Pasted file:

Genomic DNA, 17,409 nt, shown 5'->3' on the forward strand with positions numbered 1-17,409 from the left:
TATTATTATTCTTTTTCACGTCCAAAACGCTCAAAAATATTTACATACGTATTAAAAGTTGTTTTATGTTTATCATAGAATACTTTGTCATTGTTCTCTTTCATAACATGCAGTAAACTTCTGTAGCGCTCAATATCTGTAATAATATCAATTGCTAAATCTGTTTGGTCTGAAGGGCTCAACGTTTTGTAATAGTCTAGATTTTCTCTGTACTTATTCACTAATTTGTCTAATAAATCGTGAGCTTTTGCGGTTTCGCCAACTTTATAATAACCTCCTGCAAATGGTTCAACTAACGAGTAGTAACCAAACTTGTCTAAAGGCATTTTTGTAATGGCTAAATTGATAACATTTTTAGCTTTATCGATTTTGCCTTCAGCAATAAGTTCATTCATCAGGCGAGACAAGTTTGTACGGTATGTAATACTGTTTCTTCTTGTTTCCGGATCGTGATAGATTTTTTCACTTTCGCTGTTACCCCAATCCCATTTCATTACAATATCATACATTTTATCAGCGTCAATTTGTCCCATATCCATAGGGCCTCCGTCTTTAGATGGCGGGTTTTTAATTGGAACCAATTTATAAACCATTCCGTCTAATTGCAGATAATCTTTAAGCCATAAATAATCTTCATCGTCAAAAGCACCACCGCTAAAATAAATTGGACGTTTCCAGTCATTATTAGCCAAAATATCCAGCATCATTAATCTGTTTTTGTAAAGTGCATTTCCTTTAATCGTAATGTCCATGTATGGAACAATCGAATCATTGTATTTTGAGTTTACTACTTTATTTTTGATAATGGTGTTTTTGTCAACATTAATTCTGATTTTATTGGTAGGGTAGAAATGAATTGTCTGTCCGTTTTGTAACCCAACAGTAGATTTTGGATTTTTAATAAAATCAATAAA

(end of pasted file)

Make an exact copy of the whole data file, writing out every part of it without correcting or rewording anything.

Genomic DNA, 17,409 nt, shown 5'->3' on the forward strand with positions numbered 1-17,409 from the left:
TATTATTATTCTTTTTCACGTCCAAAACGCTCAAAAATATTTACATACGTATTAAAAGTTGTTTTATGTTTATCATAGAATACTTTGTCATTGTTCTCTTTCATAACATGCAGTAAACTTCTGTAGCGCTCAATATCTGTAATAATATCAATTGCTAAATCTGTTTGGTCTGAAGGGCTCAACGTTTTGTAATAGTCTAGATTTTCTCTGTACTTATTCACTAATTTGTCTAATAAATCGTGAGCTTTTGCGGTTTCGCCAACTTTATAATAACCTCCTGCAAATGGTTCAACTAACGAGTAGTAACCAAACTTGTCTAAAGGCATTTTTGTAATGGCTAAATTGATAACATTTTTAGCTTTATCGATTTTGCCTTCAGCAATAAGTTCATTCATCAGGCGAGACAAGTTTGTACGGTATGTAATACTGTTTCTTCTTGTTTCCGGATCGTGATAGATTTTTTCACTTTCGCTGTTACCCCAATCCCATTTCATTACAATATCATACATTTTATCAGCGTCAATTTGTCCCATATCCATAGGGCCTCCGTCTTTAGATGGCGGGTTTTTAATTGGAACCAATTTATAAACCATTCCGTCTAATTGCAGATAATCTTTAAGCCATAAATAATCTTCATCGTCAAAAGCACCACCGCTAAAATAAATTGGACGTTTCCAGTCATTATTAGCCAAAATATCCAGCATCATTAATCTGTTTTTGTAAAGTGCATTTCCTTTAATCGTAATGTCCATGTATGGAACAATCGAATCATTGTATTTTGAGTTTACTACTTTATTTTTGATAATGGTGTTTTTGTCAACATTAATTCTGATTTTATTGGTAGGGTAGAAATGAATTGTCTGTCCGTTTTGTAACCCAACAGTAGATTTTGGATTTTTAATAAAATCAATAAA